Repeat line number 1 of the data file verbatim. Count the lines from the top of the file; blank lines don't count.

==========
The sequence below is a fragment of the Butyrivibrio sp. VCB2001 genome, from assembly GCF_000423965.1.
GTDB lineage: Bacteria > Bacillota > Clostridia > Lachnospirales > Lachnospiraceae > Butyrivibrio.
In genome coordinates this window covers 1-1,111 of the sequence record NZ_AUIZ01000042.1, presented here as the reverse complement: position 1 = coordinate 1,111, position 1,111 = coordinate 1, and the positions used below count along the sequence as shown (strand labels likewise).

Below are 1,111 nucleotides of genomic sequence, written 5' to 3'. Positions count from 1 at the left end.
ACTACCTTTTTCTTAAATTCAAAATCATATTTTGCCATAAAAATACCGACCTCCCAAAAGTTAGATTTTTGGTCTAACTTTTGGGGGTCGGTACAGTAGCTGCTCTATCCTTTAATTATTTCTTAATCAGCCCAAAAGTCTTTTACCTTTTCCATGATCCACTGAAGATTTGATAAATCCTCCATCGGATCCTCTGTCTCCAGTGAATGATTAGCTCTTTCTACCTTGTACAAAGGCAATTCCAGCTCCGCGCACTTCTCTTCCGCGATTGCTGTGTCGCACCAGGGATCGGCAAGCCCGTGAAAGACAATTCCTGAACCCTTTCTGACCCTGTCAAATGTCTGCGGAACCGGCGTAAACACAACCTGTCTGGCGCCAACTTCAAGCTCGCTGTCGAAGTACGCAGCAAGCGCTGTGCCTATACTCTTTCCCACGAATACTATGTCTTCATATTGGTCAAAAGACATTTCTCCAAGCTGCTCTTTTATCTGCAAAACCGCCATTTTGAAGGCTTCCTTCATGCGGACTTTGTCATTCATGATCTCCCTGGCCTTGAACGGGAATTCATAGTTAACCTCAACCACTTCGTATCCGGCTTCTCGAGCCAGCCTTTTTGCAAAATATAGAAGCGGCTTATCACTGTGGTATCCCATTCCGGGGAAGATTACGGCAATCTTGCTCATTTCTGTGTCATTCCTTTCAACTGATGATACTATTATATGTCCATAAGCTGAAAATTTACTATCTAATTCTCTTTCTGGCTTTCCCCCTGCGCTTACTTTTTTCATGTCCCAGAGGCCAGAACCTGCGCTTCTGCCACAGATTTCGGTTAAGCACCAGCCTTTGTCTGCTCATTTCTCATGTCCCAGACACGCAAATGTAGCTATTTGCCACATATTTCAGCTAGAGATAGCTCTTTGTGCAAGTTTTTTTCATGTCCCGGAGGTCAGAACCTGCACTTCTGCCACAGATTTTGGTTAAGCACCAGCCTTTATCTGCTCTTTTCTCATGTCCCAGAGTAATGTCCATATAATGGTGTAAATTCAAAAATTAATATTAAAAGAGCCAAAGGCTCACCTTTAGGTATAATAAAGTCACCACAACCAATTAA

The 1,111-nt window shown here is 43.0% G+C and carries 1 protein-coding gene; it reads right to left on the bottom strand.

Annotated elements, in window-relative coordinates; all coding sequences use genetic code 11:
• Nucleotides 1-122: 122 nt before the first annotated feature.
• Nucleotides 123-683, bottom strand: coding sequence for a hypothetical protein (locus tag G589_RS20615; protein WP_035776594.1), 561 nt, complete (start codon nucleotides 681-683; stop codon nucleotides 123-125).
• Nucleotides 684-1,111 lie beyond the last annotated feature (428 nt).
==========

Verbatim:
The sequence below is a fragment of the Butyrivibrio sp. VCB2001 genome, from assembly GCF_000423965.1.